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Postby asianflava » Fri Feb 10, 2012 12:39 pm

Two of my other Ironman friends have Looks, but I went with the Speedplay because of the float. I read reviews saying that it feels like your pedaling on ice cubes, but since it's my first set I probably wouldn't know any different.

The guy at the LBS said that they are good for folks with knee problems (that's me). I was running, but started looking to other things to give my knees a break. I started swimming for cardio, since I can already swim (kinda), my Personal trainer suggested doing a triathlon because that's the hardest part for most people. I had the bike in my basement I figured, why not. My goal at this point is to finish.
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Postby Shadow Catcher » Fri Feb 10, 2012 12:57 pm

Could never find shoes big enough, I have a big understanding.
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Postby Fenlason » Fri Feb 10, 2012 1:02 pm

We probably have more money in shoes and pedals.. than some people have in bikes... :thinking: :shrug:

We are performance riders.. and love the benefit of step-in pedals. Ideally road pedals and shoes perform better on the road, and mountianbike pedals work better off road. There are of course situations where one would use a mountain pedal when road riding. For one example offroad shoes are more walking friendly.
Our sloppier weather on-road rides and winter rides are done with mountain bike pedals, primarily because we have shoes that warmer, and more water resistant, set up with those cleats.

We have two different road pedal sysytems. The older Look / Shimano set up, and the newer Look Keo Set up. These two set ups are similar but different. We have a varitety of Time off road pedals.. but they all use the same cleat.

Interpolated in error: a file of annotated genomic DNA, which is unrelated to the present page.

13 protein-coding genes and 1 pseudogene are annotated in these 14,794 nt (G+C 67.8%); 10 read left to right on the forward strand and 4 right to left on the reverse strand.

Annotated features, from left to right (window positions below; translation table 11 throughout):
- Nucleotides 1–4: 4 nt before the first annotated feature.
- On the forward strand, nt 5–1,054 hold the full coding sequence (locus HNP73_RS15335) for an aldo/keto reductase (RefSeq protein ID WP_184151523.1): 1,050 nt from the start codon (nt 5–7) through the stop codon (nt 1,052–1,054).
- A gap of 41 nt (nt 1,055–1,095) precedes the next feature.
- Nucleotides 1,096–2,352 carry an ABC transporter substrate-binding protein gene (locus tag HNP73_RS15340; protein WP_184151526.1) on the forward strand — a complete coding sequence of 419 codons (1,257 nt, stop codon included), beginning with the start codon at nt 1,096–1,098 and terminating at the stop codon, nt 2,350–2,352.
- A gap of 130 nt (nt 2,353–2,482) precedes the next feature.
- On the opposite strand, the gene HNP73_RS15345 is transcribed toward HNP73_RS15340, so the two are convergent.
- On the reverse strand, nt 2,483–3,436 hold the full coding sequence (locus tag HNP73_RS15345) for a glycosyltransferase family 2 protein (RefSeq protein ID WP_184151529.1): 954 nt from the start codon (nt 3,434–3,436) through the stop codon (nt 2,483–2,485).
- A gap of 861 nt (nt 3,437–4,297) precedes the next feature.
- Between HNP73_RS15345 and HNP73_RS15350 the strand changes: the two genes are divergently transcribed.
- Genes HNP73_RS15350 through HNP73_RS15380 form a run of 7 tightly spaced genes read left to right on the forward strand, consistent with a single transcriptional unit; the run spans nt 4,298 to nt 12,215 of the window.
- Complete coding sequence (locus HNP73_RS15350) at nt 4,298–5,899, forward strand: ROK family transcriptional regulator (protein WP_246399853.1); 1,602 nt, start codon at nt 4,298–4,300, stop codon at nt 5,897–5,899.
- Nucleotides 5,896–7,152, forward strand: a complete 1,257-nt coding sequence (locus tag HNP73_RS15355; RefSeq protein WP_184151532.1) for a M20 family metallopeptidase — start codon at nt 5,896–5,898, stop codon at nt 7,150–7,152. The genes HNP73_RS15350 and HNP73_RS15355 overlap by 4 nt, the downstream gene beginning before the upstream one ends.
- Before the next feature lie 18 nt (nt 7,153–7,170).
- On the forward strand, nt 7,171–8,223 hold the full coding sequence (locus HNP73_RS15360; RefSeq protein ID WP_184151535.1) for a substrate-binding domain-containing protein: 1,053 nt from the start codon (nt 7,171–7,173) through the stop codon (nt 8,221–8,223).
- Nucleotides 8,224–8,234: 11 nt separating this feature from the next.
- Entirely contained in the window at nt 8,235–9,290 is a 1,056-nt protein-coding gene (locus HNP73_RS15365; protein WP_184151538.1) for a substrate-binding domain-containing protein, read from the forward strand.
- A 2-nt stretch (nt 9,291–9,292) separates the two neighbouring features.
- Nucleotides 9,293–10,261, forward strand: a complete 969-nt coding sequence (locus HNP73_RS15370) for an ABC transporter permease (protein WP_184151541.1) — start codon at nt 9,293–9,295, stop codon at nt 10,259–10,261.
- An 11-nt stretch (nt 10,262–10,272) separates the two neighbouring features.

I did purchase a pair of Crank Brothers Mallet's last fall.. to try for downhill riding, but have yet to use them.

We do have more bikes than pedals.. so I do from time to time have to swap them out.
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Postby Fenlason » Fri Feb 10, 2012 1:08 pm

asianflava wrote:Two of my other Ironman friends have Looks, but I went with the Speedplay because of the float. I read reviews saying that it feels like your pedaling on ice cubes, but since it's my first set I probably wouldn't know any different.

The guy at the LBS said that they are good for folks with knee problems (that's me). I was running, but started looking to other things to give my knees a break. I started swimming for cardio, since I can already swim (kinda), my Personal trainer suggested doing a triathlon because that's the hardest part for most people. I had the bike in my basement I figured, why not. My goal at this point is to finish.


Yeah pedaling on ice cubes is a good description.. :lol:

Most people get used to them. I think in all the years we have sold them, we only took one pair back, because of that feel.
Myself with a variety of systems had a harder time getting used to them.. because I would move back and forth between different systems, and also standing on hills on a tandem... isn't the best place for that ice cube feel.

They are very knee friendly.. and are a nice simple [in a good way] durable system. Even though I personally don't use them, I highly recommend them.
have fun.. :D
glenn

Forget not that the earth delights to feel your bare feet and the winds long to play with your hair.
Kahlil Gibran

We don't stop playing because we grow old. We grow old because we stop playing.